LAW OF LAND AND MISLAID
The Supreme Court ruling on Sharia courts and fatwas is basically a re-statement of the current practice with an ignorant media recasting the observations as a major intervention changing the status quo. The law of the land is the last word for all citizens, there is no parallel system of jurisprudence, and fatwas are not and never have been binding on the Muslims.
India does not have Shariat courts in the sense that these exist in Muslim majority countries like Pakistan, but it does have an informal community consultation process through Dar-ul-Qaza’s run by the Muslim clerics that are consulted from time to time on personal legal matters by members of the community. The observations or decisions taken by the Qazi’s at this level are not, and never have been in this country, legally binding on the individuals who can reject or accept the interpretations as they so wish.
As Islamic scholars and lawyers rare consensus, these fatwa’s or decrees issued by the Muslim clerics basically represent an opinion based on the interpretation of the Islamic law. The individual seeking the fatwa can reject it if he or she so wishes. Or challenge it in the courts of the land that remain the last word on all such issues. A Muslim, like any citizen of India, even if married under the Muslim Personal Law can seek justice from the courts that then interpret the case under the same law and pronounce a verdict. This is binding over and above the Dar ul Qaza’s that are at best described as an informal community arbitration system, used by almost all other communities and castes in different forms.
Former chairperson of the Minorities Commission Wajahat Habibullah was clear that the fatwas were at best an “opinion that is up to the person to accept and follow, or reject altogether. It does not need to be followed at all, as in Islam there is no space for any clergy at all.” In his view the media had unnecessarily “sensationalised a non-issue.”
Islamic scholar Dr Zafar Mehmood said that an individual, if confused about the provisions of the Islamic law, can approach the clergy to ask for an opinion on any issue. “It is a facilitation system for the individual within the community, there is no question of having to follow the fatwa as the ultimate responsibility rests with the individual who can accept or reject it as he or she so wishes,” he said. And as Dr Mehmood pointed out, if there is any conflict between the decree and the law of the land the latter will prevail.
The Supreme Court has ruled along the same lines, reiterating the current position and refusing to declare the Dar-ul-Qazi system as “illegal” saying it was an informal justice delivery system and the individual had the full right to accept or reject it.
Well known lawyer Mehmood Paracha drew a comparison between the fatwa process, and the system of approaching law officers for an opinion. He said that the system of seeking an opinion from the Qazis on matters of personal law basically reduced the burden on the mainstream judiciary. He said that the courts had set up mediation centres, and pursued the arbitration clause relentlessly, to reduce the burden of legal cases and encourage individuals to settle disputes. “There is nothing wrong in the judgement at all, “ Paracha said,”the Supreme Court has stated the obvious.”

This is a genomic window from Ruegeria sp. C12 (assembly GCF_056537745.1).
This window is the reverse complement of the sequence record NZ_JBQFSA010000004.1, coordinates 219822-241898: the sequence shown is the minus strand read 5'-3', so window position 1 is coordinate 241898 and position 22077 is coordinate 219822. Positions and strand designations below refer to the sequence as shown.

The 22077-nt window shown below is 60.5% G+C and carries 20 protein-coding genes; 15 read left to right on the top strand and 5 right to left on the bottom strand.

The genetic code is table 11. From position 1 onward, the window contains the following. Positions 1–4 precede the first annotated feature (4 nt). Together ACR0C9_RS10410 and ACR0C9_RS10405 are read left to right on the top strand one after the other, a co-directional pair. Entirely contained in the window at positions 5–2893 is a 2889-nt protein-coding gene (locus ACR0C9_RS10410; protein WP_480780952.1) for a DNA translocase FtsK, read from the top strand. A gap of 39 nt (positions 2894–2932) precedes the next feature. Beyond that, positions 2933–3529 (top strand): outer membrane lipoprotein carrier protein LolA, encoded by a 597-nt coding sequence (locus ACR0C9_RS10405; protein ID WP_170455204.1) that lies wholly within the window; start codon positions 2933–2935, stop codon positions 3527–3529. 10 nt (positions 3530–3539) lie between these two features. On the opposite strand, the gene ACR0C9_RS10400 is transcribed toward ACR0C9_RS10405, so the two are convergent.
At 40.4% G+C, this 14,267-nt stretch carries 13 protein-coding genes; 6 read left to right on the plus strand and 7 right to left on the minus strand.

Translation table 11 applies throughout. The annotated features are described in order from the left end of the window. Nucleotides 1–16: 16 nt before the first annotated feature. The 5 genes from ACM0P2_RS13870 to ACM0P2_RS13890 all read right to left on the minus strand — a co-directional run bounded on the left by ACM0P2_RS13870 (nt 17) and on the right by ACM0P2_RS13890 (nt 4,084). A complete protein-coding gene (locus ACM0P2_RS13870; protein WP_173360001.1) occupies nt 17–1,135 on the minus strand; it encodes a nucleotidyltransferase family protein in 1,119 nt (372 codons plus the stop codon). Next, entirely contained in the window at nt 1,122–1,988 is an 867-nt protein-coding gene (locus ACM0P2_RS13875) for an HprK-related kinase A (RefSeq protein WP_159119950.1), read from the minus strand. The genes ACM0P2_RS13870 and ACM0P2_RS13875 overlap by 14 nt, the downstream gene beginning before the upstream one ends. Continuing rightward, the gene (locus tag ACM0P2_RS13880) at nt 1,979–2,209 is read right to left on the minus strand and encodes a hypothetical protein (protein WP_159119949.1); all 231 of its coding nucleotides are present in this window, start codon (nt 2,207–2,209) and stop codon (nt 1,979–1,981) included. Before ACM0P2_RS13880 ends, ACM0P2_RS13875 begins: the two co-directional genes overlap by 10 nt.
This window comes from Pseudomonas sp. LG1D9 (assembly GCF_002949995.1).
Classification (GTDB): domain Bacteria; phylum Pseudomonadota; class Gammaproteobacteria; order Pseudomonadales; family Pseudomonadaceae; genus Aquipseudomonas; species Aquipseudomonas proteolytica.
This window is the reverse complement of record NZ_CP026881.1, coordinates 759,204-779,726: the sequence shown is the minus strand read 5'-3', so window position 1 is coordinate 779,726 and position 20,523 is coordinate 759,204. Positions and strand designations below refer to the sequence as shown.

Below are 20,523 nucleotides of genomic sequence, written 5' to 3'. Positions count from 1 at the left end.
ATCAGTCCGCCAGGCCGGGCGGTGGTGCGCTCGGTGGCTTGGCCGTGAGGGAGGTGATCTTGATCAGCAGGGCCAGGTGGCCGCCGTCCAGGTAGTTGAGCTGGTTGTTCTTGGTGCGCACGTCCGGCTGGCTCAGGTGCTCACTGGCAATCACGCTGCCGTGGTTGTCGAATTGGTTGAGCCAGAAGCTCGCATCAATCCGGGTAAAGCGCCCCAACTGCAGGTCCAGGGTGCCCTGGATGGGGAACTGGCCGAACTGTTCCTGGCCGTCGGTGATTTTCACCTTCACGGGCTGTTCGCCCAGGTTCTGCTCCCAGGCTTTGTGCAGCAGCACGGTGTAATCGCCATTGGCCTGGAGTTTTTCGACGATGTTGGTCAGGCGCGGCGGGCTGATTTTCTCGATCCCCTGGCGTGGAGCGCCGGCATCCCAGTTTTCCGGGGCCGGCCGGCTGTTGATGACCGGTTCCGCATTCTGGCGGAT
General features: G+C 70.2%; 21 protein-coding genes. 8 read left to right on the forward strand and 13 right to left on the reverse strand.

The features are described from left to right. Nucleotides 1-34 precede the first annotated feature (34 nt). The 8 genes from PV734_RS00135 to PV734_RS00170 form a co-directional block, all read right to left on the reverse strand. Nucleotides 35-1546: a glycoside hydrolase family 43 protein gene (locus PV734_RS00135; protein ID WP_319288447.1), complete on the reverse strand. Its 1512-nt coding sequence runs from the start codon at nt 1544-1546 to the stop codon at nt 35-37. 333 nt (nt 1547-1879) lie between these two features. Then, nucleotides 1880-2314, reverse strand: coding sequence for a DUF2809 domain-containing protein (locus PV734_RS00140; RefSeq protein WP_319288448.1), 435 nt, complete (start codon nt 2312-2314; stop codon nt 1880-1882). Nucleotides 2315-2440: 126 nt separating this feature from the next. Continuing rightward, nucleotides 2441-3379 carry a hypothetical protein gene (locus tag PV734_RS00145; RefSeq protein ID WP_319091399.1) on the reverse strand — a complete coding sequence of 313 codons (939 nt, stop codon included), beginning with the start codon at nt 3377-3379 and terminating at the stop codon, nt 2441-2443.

The media is being accused of sensationalising the ruling and trying to bring in levels of discord by presenting it as a ‘landmark’ judgement to deal with primitive fatwas. As the scholars pointed out, fatwas like violations of traffic laws for instance could transgress the lines, but then were not at all binding on the Muslims who could reject these altogether. Opinions of regressive Qazi’s have always been ignored by the community with several instances of men and women challenging these in the courts of the land. For instance, the famous Shahbano case that created a political storm only after the central government intervened in it, had travelled quietly from the Qazi level to the Supreme Court that finally ruled in favour of the destitute woman. The Rajiv Gandhi government at the time, unfortunately, generated a huge controversy by succumbing to the pressure of some fundamentalists and overturning the judgement through an Act of Parliament.
The Jama Masjid Imam for instance has often issued fatwas asking the community to vote for one or the other political party. This has always been ignored by the Muslims across the country, unless it feeds into their own political perceptions at a particular point in time. These decrees are a dime a dozen and rejected with the same speed as these are issued. These might be socially binding on the more ignorant individuals, but have had no basis in the law. Despite the mischievous reporting by some sections of the media, there is no parallel judiciary operating for the Muslims.
The Dar ul Qazi system is best described as a consultative mechanism by elders and supposed experts in the Sharia law. Just, as Paracha put it, like the panchayati raj system, or the system of consultations followed by tribals, or for that matter the khap panchayats that are outside the law, but wield considerable clout within their communities.